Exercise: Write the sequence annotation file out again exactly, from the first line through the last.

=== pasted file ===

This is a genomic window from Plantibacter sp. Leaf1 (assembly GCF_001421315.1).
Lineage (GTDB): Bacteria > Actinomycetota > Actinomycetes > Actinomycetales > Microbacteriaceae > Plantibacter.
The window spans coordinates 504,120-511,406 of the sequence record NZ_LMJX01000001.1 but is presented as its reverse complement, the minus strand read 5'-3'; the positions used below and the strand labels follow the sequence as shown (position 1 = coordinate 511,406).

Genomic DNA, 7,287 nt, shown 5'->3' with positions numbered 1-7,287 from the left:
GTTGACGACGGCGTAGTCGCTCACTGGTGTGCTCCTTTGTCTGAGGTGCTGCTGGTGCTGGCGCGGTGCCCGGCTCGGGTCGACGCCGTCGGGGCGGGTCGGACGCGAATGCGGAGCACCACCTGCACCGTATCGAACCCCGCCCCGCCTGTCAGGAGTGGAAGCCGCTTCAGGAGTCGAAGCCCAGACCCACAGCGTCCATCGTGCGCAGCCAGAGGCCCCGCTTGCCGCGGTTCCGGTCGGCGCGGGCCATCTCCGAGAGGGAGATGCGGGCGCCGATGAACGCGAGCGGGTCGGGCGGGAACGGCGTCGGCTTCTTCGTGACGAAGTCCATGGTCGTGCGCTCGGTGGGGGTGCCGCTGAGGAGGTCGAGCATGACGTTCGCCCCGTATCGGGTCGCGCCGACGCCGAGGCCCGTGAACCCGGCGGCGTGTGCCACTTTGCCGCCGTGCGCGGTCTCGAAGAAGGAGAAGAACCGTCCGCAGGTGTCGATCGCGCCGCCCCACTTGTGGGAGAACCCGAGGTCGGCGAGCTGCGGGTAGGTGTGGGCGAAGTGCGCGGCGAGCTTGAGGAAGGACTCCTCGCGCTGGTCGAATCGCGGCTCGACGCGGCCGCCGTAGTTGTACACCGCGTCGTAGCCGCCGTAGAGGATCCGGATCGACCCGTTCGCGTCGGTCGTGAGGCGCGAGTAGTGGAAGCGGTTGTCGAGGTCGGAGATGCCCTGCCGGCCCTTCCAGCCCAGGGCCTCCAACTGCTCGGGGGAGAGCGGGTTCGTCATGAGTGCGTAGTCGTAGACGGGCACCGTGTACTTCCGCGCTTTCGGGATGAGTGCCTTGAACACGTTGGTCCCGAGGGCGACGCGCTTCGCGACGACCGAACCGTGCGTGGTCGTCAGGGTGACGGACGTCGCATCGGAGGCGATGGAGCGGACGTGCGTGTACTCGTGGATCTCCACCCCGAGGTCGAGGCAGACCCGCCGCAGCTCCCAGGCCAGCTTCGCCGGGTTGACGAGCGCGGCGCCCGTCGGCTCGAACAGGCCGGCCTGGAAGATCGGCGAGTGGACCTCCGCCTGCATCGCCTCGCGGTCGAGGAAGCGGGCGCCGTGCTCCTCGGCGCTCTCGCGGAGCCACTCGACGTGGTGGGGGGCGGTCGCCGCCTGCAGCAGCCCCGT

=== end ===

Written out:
This is a genomic window from Plantibacter sp. Leaf1 (assembly GCF_001421315.1).
Lineage (GTDB): Bacteria > Actinomycetota > Actinomycetes > Actinomycetales > Microbacteriaceae > Plantibacter.
The window spans coordinates 504,120-511,406 of the sequence record NZ_LMJX01000001.1 but is presented as its reverse complement, the minus strand read 5'-3'; the positions used below and the strand labels follow the sequence as shown (position 1 = coordinate 511,406).

Genomic DNA, 7,287 nt, shown 5'->3' with positions numbered 1-7,287 from the left:
GTTGACGACGGCGTAGTCGCTCACTGGTGTGCTCCTTTGTCTGAGGTGCTGCTGGTGCTGGCGCGGTGCCCGGCTCGGGTCGACGCCGTCGGGGCGGGTCGGACGCGAATGCGGAGCACCACCTGCACCGTATCGAACCCCGCCCCGCCTGTCAGGAGTGGAAGCCGCTTCAGGAGTCGAAGCCCAGACCCACAGCGTCCATCGTGCGCAGCCAGAGGCCCCGCTTGCCGCGGTTCCGGTCGGCGCGGGCCATCTCCGAGAGGGAGATGCGGGCGCCGATGAACGCGAGCGGGTCGGGCGGGAACGGCGTCGGCTTCTTCGTGACGAAGTCCATGGTCGTGCGCTCGGTGGGGGTGCCGCTGAGGAGGTCGAGCATGACGTTCGCCCCGTATCGGGTCGCGCCGACGCCGAGGCCCGTGAACCCGGCGGCGTGTGCCACTTTGCCGCCGTGCGCGGTCTCGAAGAAGGAGAAGAACCGTCCGCAGGTGTCGATCGCGCCGCCCCACTTGTGGGAGAACCCGAGGTCGGCGAGCTGCGGGTAGGTGTGGGCGAAGTGCGCGGCGAGCTTGAGGAAGGACTCCTCGCGCTGGTCGAATCGCGGCTCGACGCGGCCGCCGTAGTTGTACACCGCGTCGTAGCCGCCGTAGAGGATCCGGATCGACCCGTTCGCGTCGGTCGTGAGGCGCGAGTAGTGGAAGCGGTTGTCGAGGTCGGAGATGCCCTGCCGGCCCTTCCAGCCCAGGGCCTCCAACTGCTCGGGGGAGAGCGGGTTCGTCATGAGTGCGTAGTCGTAGACGGGCACCGTGTACTTCCGCGCTTTCGGGATGAGTGCCTTGAACACGTTGGTCCCGAGGGCGACGCGCTTCGCGACGACCGAACCGTGCGTGGTCGTCAGGGTGACGGACGTCGCATCGGAGGCGATGGAGCGGACGTGCGTGTACTCGTGGATCTCCACCCCGAGGTCGAGGCAGACCCGCCGCAGCTCCCAGGCCAGCTTCGCCGGGTTGACGAGCGCGGCGCCCGTCGGCTCGAACAGGCCGGCCTGGAAGATCGGCGAGTGGACCTCCGCCTGCATCGCCTCGCGGTCGAGGAAGCGGGCGCCGTGCTCCTCGGCGCTCTCGCGGAGCCACTCGACGTGGTGGGGGGCGGTCGCCGCCTGCAGCAGCCCCGT